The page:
Wyoming is a big state and our field office covers a lot of land. That means that we do a lot of driving. I’m still getting used to driving all the long distances but one of my favorite things about driving is looking out the window and seeing a lot of country. All the country that we drive through has stories attached to it, in driving around I learn not just about the plants that we are collecting seeds from but the history of the landscape, how it has been shaped by the people who lived here and how it has shaped them. Below are some of my favorite driving stories and factoids that Frank has told me and Sydney over the past few weeks. I think that learning about the people and land use practices is incredibly interesting and relevant to my experience as a CLM intern.
One day while working in range more than twenty years ago, Frank walked up on a sand dune on a lunch break and saw a showy flowering plant. It was in the Penstemon or beardtongue genus, but it wasn’t a species that he had ever seen before. He took a picture and went back to the field office. Folks at the office thought that it was probably a common penstemon that had been found in the area before; however, the characteristics of this plant didn’t match up with the dichotomous key. Frank investigated further and eventually found out that he had found the first recorded population of the endangered blowout penstemon plant in the state of Wyoming. This was also the first endangered plant species found in the state of Wyoming.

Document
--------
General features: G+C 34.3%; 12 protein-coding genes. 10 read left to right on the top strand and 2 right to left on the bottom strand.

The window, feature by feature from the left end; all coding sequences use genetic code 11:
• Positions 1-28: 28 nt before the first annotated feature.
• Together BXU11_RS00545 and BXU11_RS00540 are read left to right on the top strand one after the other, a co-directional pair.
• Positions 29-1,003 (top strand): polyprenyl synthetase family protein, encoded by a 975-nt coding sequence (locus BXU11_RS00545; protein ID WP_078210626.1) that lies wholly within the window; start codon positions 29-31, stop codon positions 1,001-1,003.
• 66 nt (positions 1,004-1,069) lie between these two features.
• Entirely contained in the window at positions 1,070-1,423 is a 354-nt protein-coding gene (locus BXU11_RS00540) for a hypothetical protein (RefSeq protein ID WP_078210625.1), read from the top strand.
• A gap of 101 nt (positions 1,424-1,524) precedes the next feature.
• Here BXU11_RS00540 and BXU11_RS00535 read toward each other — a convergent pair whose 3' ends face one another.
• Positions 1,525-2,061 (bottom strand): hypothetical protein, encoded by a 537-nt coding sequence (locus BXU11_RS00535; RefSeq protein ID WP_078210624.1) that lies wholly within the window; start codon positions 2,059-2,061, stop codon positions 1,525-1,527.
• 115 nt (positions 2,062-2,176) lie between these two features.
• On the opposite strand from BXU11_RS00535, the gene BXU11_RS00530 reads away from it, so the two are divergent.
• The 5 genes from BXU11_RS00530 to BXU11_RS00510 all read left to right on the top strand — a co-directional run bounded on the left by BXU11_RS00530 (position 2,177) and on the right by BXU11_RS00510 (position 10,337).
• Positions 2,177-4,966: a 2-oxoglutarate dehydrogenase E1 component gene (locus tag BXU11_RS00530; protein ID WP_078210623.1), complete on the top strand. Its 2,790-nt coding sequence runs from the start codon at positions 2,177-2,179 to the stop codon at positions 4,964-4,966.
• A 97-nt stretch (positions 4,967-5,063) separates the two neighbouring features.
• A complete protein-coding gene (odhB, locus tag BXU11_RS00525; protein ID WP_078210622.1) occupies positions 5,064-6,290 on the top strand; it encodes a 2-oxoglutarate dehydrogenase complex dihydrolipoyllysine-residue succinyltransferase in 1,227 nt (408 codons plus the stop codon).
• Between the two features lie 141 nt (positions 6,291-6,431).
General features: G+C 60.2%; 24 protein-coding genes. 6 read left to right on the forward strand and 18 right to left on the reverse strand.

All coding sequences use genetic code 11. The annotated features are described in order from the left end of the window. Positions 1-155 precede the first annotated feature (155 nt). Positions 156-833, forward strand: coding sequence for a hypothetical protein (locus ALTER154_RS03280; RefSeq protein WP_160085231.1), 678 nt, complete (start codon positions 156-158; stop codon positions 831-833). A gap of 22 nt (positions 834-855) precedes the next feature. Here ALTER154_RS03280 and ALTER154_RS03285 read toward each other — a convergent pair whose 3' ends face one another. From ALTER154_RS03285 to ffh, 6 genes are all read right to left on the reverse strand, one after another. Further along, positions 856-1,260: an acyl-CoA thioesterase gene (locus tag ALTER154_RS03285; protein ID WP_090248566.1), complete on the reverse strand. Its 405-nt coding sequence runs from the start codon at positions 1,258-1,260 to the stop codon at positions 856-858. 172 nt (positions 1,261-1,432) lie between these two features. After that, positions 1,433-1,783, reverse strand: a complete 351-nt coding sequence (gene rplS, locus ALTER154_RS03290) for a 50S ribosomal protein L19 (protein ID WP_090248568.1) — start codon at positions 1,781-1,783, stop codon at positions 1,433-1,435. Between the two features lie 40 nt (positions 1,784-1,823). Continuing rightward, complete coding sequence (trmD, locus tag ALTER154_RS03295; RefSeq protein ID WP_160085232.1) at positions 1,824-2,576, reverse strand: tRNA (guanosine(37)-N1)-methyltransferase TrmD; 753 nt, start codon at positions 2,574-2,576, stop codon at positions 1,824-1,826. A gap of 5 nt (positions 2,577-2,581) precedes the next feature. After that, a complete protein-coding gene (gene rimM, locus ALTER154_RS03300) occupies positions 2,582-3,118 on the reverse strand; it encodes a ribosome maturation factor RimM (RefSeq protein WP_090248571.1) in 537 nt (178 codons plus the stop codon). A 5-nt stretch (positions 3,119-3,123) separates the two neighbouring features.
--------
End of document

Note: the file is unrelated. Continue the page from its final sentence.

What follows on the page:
A long time ago miners found a mummified native American, in a mountain north of Rawlins. However, unlike most mummies this one appeared to be a tiny, fully developed red-haired man, about the size of a toddler. The mummy went on tour as a freak show, where it was claimed to be part of a race of little people with red hair, described in local native American legends. Legend has it that these little people were extraordinarily fierce fighters. This apparently was bad news for red haired American cavalry men who were treated especially harshly in battle with native Americans. Unfortunately, when someone at the university examined the mummy, they figured out that the “little man” was actually a human infant with a rare genetic disease that made him look older than he was.
Liberty Rock was a stop along the Oregon trail. Pioneers tried to get to this unassuming but important land mark in time to celebrate the fourth of July there. Today it is arrest stop and local attraction.
And so much more: A gorge along the highway that was used as a Bison fall. A valley used as a polo stadium by the local ranchers. Hundreds of new roads created by oil and gas development. A gap in the Ferris mountains where government agents caught a band of whiskey smugglers during prohibition. Etc.…